back to a long high ridge to the north. Meanwhile, another force of Sioux under
command swiftly moved downstream and then doubled back in a sweeping arc,
enveloping Custer and his men.
As the Indians
closed in on Custer, some 3.5 miles north of Reno and Benteen, Custer ordered his men to shoot their horses and stack the carcasses
to form a wall. However, the horses provided little protection
against the onslaught of bullets and arrows raining upon Custer and his 210 men. In less than an hour,
Custer and his men were killed in the worst American military disaster
While exact numbers
are difficult to determine, it is clear that the Northern Cheyenne
and Lakota outnumbered the U.S. forces approximately three to one.
After the Indians had annihilated Custer's troops, the
and Cheyenne advanced on the remaining U.S. troops under Benteen and
Reno, who had finally ventured toward the audible firing of the Custer troops. For the next 24 hours the
Indians and soldiers fought a hard battle until the U.S. lines
were finally secured when additional troops under
General Terry began to approach from the north. As the
troops were fortified, the Indians began a retreat to the south.
By the time Terry arrived, the Indians had removed their own dead and wounded from the field. However, the bodies of the
remained lying where they died, many having been stripped of their
clothing and mutilated. For some, identification of the bodies was
impossible. Though the wounded were given treatment, six more would later die of their
was found near the top of the hill, where today stands a memorial
inscribed with the names of the U.S. soldiers who fought in the
battle. He had been shot in the temple and in the left chest,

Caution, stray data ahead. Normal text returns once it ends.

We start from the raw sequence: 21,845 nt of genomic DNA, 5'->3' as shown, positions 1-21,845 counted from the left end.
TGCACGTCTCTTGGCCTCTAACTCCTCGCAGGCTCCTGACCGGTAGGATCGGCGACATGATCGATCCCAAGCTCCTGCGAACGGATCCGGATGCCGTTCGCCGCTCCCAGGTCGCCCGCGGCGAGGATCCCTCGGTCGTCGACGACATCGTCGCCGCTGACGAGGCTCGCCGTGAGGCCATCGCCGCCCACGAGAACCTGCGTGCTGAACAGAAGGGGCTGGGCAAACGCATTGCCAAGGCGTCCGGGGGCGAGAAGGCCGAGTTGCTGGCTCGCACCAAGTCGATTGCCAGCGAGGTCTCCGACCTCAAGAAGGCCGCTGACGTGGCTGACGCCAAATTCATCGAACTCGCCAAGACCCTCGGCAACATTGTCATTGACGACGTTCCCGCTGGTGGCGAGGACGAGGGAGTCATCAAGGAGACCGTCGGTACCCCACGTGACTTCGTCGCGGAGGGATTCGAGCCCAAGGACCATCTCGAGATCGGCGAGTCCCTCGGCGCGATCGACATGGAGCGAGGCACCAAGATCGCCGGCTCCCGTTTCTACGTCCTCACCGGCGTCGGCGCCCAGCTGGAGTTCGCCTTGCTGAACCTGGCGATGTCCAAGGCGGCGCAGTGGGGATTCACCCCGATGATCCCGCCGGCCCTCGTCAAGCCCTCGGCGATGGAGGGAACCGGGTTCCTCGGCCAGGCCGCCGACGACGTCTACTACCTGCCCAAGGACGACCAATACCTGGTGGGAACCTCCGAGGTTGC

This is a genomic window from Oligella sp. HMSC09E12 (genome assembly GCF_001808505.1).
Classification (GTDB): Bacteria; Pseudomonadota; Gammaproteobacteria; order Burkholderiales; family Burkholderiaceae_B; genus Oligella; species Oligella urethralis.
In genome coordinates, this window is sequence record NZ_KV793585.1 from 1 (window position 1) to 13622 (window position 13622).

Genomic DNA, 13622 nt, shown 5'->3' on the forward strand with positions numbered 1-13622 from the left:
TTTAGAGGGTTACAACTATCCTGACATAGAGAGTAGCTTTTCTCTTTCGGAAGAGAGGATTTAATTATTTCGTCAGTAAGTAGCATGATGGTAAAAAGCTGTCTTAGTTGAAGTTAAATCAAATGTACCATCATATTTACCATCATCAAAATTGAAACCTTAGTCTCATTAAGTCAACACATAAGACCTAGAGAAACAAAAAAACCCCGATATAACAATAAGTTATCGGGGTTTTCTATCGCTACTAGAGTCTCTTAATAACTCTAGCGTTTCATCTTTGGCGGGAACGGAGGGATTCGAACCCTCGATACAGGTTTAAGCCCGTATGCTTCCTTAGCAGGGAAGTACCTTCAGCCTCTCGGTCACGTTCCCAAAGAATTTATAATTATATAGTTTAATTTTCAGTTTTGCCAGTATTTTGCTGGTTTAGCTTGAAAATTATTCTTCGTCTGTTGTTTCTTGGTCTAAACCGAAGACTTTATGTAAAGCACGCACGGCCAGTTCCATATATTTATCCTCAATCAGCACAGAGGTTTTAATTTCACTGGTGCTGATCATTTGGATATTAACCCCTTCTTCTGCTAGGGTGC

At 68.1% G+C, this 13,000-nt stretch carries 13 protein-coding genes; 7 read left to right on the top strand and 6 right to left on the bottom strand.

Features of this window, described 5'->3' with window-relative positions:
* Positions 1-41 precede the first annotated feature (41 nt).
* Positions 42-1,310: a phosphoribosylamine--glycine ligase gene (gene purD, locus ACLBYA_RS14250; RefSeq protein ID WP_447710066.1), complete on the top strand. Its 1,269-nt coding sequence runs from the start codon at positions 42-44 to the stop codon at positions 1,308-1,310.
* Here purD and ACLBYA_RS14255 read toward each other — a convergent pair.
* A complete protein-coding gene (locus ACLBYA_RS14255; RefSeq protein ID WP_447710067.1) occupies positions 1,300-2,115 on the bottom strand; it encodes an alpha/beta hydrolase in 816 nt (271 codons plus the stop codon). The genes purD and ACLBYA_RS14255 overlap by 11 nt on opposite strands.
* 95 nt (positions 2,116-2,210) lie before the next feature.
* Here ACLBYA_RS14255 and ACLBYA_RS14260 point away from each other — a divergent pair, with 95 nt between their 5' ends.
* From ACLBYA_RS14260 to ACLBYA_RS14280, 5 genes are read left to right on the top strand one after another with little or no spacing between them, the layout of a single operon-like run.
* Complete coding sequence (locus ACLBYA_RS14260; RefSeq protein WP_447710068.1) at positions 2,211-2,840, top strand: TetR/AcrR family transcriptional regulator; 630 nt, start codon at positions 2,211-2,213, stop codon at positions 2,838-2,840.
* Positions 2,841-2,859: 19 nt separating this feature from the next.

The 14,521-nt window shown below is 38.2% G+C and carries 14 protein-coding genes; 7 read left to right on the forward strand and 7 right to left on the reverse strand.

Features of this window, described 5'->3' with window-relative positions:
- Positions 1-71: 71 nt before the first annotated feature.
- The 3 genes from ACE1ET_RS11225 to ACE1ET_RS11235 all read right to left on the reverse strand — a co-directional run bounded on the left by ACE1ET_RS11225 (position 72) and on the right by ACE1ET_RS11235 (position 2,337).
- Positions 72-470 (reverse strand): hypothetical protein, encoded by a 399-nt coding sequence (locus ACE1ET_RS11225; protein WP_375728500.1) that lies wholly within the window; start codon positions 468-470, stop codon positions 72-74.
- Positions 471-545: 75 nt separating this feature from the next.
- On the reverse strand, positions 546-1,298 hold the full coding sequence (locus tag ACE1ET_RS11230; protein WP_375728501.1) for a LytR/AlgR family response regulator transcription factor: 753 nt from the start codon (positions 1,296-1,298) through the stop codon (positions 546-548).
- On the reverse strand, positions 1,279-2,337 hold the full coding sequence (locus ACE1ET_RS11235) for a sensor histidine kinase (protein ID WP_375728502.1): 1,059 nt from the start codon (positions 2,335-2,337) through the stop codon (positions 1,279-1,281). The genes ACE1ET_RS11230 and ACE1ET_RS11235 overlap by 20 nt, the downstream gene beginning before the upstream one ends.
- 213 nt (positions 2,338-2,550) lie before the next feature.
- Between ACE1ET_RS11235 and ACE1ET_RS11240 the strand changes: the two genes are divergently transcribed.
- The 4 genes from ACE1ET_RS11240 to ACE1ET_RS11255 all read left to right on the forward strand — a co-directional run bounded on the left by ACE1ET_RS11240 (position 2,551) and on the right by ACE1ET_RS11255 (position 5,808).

but his body was left un-mutilated, some believe because he was dressed
in buckskins rather than a uniform. 210 men died with Custer while another 52 died serving under Reno. All were given
hasty burials. Only an estimated 60 Indian warriors died in the battle.
The massacre, having occurred right before
the nation's centennial birthday, substantially changed the mood
against the Indians. The U.S. Army responded by increasing the
number of soldiers in the area in an effort to "crush the Indians" and take revenge for those who died in the Battle of
It was to be three years later before the
battle became the subject of an army court inquiry in 1879. During the
investigation, Reno's, Benteen's, Terry's and Custer's actions were all carefully scrutinized. Testimony
suggested that Reno was a drunk and a coward, while Benteen was
criticized for disobeying Custer's orders. Another contributing factor was
General Terry's late arrival on the scene. However, the
primary contribution to the U.S. defeat is blamed on faulty
intelligence and poor communication. Both Reno's and Benteen’s
subsequent military careers were cut short.
In the same year as the
military investigation, the Little Bighorn Battlefield was designated a national cemetery administered by
the War Department. Two years later, in 1881, a memorial was erected
over the mass grave of the Seventh Cavalry soldiers, U.S. Indian
Scouts, and other personnel killed in battle. In 1940, jurisdiction of the
battlefield was transferred to the
Over the years, the
American Public's sentiment towards Custer's image and the Battle of Little Bighorn has changed as the recognition of the general
Americans during America's westward expansion has increased.
In 1991, the U. S. Congress changed the name
of the battlefield from Custer Battlefield National Monument to Little Bighorn Battlefield National Monument and ordered the construction of
an Indian Memorial.
Today, additional red
granite memorials have been erected that celebrate the Indians
who fought there, including Cheyenne
warriors, Lame White Man and Noisy Walking, and Lakota
warriors, Long Road and Dog's Back Bone.
The Little Bighorn Battlefield National Monument is located in southeastern
and administered by the National Park Service.
of America, updated February, 2017.
7th Cavalry Monument at Little Bighorn Battlefield lists
the names of U.S. soldiers killed. Photo
National Park Service.
Battlefield National Monument
P.O. Box 39
Exit 510 Off I-90 Hwy 212
Agency, Montana 59022-0039